The collapse of a behemoth like Thomas Cook is felt widely across the business community. Twenty six companies in the group entered liquidation on 23 September 2019 with the result that business stopped immediately across the board. This left repatriation of some 155,000 Brits to the Civil Aviation Authority (which reportedly chartered 45 aircraft to address the task at hand, leaving Thomas Cook’s fleet of 34 planes grounded).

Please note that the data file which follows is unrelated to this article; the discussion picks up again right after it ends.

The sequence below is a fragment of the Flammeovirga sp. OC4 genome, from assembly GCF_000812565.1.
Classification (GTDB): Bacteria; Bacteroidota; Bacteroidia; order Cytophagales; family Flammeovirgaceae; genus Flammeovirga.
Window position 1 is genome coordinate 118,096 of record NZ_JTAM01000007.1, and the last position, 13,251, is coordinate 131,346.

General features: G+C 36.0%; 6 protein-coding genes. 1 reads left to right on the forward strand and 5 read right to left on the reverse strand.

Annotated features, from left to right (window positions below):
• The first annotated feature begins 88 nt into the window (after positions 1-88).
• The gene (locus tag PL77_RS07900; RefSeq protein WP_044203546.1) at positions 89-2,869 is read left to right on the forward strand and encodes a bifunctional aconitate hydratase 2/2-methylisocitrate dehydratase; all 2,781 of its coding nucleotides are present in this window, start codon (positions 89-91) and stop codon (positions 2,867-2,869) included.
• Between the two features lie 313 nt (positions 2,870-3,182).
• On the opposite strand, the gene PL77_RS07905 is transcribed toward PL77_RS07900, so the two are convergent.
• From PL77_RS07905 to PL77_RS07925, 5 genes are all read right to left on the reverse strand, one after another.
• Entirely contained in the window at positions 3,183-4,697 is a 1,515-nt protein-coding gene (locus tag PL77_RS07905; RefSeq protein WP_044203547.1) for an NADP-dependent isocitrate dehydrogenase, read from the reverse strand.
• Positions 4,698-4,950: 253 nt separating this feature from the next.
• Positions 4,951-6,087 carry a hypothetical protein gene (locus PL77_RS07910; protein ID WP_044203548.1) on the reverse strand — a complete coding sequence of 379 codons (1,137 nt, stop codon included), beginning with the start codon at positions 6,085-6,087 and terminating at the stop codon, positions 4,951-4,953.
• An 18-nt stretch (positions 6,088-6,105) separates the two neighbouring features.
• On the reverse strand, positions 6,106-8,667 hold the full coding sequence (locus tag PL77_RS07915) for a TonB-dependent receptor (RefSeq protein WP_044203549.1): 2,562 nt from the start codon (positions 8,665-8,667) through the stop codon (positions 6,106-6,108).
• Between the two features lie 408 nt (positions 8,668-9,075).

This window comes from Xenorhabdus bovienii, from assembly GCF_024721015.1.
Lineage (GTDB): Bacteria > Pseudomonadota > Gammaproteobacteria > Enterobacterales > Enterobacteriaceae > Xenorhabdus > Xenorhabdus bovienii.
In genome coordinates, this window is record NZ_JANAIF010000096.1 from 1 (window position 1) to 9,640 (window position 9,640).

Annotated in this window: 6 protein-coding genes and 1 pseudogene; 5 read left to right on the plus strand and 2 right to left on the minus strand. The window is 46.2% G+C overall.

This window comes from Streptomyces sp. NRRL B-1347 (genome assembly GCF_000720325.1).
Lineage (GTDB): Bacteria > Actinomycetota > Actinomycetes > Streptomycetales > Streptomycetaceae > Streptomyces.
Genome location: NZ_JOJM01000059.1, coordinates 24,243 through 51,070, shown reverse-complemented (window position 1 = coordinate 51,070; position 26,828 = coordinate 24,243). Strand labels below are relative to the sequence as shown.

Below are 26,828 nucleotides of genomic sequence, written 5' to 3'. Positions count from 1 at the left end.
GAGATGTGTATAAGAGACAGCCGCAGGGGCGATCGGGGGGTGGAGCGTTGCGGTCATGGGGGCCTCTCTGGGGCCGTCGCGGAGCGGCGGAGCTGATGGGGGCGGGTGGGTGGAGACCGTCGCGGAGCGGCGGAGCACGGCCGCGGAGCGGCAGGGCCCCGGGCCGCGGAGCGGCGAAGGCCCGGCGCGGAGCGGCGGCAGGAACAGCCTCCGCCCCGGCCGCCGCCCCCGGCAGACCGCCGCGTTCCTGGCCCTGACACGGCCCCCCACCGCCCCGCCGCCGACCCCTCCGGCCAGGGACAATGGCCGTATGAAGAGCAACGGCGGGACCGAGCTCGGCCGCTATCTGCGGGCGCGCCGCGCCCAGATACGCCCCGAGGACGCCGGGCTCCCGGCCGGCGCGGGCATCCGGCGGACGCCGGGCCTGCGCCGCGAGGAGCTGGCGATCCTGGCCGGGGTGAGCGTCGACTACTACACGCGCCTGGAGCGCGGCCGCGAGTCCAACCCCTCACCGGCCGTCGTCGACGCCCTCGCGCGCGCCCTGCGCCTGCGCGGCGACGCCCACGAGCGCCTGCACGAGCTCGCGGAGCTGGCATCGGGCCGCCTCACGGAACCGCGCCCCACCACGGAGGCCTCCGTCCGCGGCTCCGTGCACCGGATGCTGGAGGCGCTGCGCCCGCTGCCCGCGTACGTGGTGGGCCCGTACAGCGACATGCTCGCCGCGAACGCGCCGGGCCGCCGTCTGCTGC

Insolvencies are of course a fact of business life. Nevertheless, the ripple effect of a large insolvency can create a domino effect for suppliers and customers alike. Those affected by the liquidation of Thomas Cook will need to ascertain their losses and file claims (proofs of debt) with the liquidator. Generally the prospects of recoveries for unsecured creditors are not good. Depending on the circumstances it is possible sometimes to argue that property held by the insolvent company is to be returned (whether that might be cash or property).
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